Estate planning and creating a legacy are on the top of most retirees’ minds. Estate planning is the art of making sure your loved ones still talk to each other after you pass on. Leaving an unplanned estate can destroy the strongest of family units. Make sure you take the time to build this important element into your comprehensive Retirement Plan.
By definition, estate planning is a process designed to help you manage and preserve your assets while you are alive, and to conserve and control their distribution after your death according to your goals and objectives. But what estate planning means to you specifically depends on who you are. Your age, health, wealth, lifestyle, life stage, goals, and many other factors determine your particular estate planning needs. For example, you may have a small estate and may be concerned only that certain people receive particular things. A simple will is probably all you’ll need. Or, you may have a large estate, and minimizing any potential estate tax impact is your foremost goal. Here, you’ll need to use more sophisticated techniques in your estate plan, such as a trust.
What Are the 5 Components of Estate Planning?
1. Wills and Trusts
A common misconception is that only wealthy people need wills or trusts. In fact, a will or a trust is a crucial part of any estate plan, whether you are wealthy or of modest means. A will or a trust will direct the distribution of your estate (all of your property and assets) after your death, according to your wishes. A will can also name a guardian for any child you have who is not at least age 18 at the time of your death.
2. Durable Power of Attorney
Each of us has a complicated web of financial and legal responsibilities to take care of from day to day. We pay bills, manage bank accounts, sign documents, and perform any number of other ordinary, yet important, tasks. Should we become unable to perform these tasks due to illness, injury, or death, chaos can ensue. Bills won’t get paid, deposits won’t go into our accounts, and responsibilities won’t be met. A durable power of attorney, however, allows you to name a trusted individual to handle your financial and legal affairs should you be unable to manage them yourself, whether temporarily or permanently.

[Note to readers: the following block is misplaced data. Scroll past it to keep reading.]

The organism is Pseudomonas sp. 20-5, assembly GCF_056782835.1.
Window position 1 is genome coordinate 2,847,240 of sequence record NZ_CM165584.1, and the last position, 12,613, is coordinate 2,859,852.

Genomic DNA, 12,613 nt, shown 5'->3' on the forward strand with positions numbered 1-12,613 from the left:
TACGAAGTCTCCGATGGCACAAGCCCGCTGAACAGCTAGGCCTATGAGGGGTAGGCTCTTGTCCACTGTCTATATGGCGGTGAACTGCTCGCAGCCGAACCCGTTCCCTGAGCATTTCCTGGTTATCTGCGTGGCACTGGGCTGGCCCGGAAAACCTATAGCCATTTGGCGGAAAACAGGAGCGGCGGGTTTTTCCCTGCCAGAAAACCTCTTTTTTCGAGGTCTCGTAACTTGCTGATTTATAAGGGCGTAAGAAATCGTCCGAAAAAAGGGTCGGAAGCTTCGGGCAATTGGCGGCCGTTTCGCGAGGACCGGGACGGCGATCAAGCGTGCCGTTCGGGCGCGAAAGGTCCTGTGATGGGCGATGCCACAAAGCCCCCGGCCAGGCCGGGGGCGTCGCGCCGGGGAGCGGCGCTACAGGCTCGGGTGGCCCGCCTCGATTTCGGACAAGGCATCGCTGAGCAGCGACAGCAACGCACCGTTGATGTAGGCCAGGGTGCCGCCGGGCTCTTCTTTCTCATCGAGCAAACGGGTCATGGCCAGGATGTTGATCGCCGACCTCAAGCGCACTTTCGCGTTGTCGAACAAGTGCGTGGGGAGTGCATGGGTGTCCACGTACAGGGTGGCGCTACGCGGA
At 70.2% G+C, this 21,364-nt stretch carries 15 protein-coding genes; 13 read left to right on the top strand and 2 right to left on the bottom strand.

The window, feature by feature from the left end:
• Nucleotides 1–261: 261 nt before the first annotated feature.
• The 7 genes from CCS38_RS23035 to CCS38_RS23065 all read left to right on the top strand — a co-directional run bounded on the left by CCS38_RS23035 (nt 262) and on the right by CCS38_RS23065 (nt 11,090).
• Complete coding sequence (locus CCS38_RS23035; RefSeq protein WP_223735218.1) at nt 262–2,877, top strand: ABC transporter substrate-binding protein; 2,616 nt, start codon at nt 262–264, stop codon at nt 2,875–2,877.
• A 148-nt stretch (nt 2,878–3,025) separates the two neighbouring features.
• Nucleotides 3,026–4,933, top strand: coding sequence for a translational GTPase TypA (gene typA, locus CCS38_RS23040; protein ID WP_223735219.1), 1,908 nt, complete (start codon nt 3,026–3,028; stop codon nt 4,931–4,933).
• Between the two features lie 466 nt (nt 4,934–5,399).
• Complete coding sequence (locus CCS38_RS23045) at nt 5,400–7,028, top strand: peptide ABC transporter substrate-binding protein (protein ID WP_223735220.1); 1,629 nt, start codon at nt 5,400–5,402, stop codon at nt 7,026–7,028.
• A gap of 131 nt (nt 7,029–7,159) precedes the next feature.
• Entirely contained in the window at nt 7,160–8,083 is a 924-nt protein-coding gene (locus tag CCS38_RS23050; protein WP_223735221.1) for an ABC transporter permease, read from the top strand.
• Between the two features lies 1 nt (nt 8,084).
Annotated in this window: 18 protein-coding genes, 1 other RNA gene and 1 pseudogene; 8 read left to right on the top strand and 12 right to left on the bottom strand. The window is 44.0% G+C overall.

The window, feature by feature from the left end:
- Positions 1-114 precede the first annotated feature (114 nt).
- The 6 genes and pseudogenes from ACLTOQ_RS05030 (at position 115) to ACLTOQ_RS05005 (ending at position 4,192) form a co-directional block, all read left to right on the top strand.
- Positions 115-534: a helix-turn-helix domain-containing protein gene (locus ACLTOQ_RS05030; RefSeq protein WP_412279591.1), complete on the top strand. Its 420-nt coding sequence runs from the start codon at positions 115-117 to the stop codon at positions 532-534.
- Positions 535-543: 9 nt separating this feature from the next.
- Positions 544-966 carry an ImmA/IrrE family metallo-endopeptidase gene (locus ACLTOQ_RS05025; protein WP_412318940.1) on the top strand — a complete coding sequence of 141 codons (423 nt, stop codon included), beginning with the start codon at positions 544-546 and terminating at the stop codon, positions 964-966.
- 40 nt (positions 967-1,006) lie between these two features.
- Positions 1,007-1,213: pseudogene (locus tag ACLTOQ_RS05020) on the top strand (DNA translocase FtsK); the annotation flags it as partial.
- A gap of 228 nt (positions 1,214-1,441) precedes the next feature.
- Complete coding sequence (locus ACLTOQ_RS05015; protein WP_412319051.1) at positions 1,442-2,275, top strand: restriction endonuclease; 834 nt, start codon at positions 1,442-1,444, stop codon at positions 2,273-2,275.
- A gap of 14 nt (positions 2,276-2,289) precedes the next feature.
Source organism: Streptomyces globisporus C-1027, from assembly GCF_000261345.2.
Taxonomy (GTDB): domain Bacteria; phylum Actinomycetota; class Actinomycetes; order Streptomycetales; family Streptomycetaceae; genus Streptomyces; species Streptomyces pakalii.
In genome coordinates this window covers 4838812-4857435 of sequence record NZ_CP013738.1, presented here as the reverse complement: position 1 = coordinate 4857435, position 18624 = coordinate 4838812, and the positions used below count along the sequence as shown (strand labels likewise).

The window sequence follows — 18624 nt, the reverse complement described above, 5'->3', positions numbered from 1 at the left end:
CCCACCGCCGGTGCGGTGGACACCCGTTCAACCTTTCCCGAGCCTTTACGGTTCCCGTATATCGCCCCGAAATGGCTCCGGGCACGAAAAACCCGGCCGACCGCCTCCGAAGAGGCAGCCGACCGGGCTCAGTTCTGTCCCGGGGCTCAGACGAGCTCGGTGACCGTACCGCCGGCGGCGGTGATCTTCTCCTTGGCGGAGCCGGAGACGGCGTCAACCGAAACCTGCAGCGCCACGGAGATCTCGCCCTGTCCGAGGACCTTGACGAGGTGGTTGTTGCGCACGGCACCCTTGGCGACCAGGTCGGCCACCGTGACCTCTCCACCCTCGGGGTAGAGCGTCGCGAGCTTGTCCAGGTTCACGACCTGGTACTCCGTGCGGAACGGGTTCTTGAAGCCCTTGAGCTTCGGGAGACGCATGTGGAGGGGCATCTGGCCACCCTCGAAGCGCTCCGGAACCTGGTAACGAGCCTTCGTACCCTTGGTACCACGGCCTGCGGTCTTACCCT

3. Medical or Healthcare Power of Attorney
Like the durable power of attorney, a medical power of attorney, sometimes called a healthcare power of attorney, allows you to authorize a trusted individual to make decisions about your medical care if you are unable to make those decisions for yourself. Having a living will or advance healthcare directive does not preclude the need for a medical power of attorney, as situations may arise that are not addressed in the living will, and those will require decisions to be made by the person you have designated.
4. Living Wills and Advance Directives for Medical Decisions
Living wills and advance healthcare directives are legal documents that specify your preferences for medical care if you are unable to make decisions for yourself and are terminally ill, seriously injured, in a coma, late-stage dementia, or near death. The living will or advance healthcare directive can ensure that you get the medical care you want and are not given treatments that you don’t want. It can also relieve your family members of decision-making in a time of crisis and minimize confusion or disagreement about what you would choose if you were able.
5. Beneficiary Designations
While you are creating your estate plan, you should also ensure that you have named beneficiaries and that your beneficiary designations are up to date. Beneficiaries will need to be named for benefits that are paid directly without going through the estate, such as benefits from life insurance policies and retirement plans.
Supporting All Your Most Important Decisions in Realtime
- Staying on track with your goals
- Reviewing financial decisions
- Updating financial projections
- Evaluating tax savings options
- Advising on 401k allocations
- Supporting your kids’ financial goals and plans
Every Northern Alliance Financial Retirement Flight Plan Includes:
Your hard-earned wealth has to last a lifetime, and that takes planning. We work with you to build toward the goal of
maintaining your lifestyle.
Your finances in retirement are particularly exposed to taxes. We plan ahead giving you options for tax mitigation.
The values you live by carry on through your legacy. Our planning process uses estate planning to extend those values and that legacy.
We built NAF Capital as our
operations and compliance
backbone to empower our advisors to act in your best interests.